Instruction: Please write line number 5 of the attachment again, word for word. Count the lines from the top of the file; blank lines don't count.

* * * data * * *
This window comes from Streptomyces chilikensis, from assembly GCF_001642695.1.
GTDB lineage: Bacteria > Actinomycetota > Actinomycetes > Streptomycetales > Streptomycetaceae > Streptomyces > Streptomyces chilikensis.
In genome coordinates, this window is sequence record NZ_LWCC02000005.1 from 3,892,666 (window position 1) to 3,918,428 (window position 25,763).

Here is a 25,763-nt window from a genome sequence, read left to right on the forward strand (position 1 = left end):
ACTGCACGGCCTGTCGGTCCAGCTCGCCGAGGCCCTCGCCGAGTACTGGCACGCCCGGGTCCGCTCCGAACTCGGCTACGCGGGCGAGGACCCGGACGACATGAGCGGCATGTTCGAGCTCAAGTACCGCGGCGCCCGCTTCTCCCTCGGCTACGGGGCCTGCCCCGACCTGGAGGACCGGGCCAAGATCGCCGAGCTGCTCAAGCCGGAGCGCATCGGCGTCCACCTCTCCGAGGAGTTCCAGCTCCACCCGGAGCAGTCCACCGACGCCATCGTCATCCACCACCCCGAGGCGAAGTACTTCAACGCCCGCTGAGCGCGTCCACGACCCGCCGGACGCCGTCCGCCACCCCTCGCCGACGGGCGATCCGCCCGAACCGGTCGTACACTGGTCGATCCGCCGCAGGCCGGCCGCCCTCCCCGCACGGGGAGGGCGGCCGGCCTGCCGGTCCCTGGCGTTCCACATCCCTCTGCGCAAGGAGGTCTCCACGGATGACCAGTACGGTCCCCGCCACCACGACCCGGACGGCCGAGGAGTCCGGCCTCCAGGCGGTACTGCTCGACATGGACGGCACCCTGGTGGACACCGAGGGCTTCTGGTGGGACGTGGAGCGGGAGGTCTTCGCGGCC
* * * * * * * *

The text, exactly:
ACTGCACGGCCTGTCGGTCCAGCTCGCCGAGGCCCTCGCCGAGTACTGGCACGCCCGGGTCCGCTCCGAACTCGGCTACGCGGGCGAGGACCCGGACGACATGAGCGGCATGTTCGAGCTCAAGTACCGCGGCGCCCGCTTCTCCCTCGGCTACGGGGCCTGCCCCGACCTGGAGGACCGGGCCAAGATCGCCGAGCTGCTCAAGCCGGAGCGCATCGGCGTCCACCTCTCCGAGGAGTTCCAGCTCCACCCGGAGCAGTCCACCGACGCCATCGTCATCCACCACCCCGAGGCGAAGTACTTCAACGCCCGCTGAGCGCGTCCACGACCCGCCGGACGCCGTCCGCCACCCCTCGCCGACGGGCGATCCGCCCGAACCGGTCGTACACTGGTCGATCCGCCGCAGGCCGGCCGCCCTCCCCGCACGGGGAGGGCGGCCGGCCTGCCGGTCCCTGGCGTTCCACATCCCTCTGCGCAAGGAGGTCTCCACGGATGACCAGTACGGTCCCCGCCACCACGACCCGGACGGCCGAGGAGTCCGGCCTCCAGGCGGTACTGCTCGACATGGACGGCACCCTGGTGGACACCGAGGGCTTCTGGTGGGACGTGGAGCGGGAGGTCTTCGCGGCC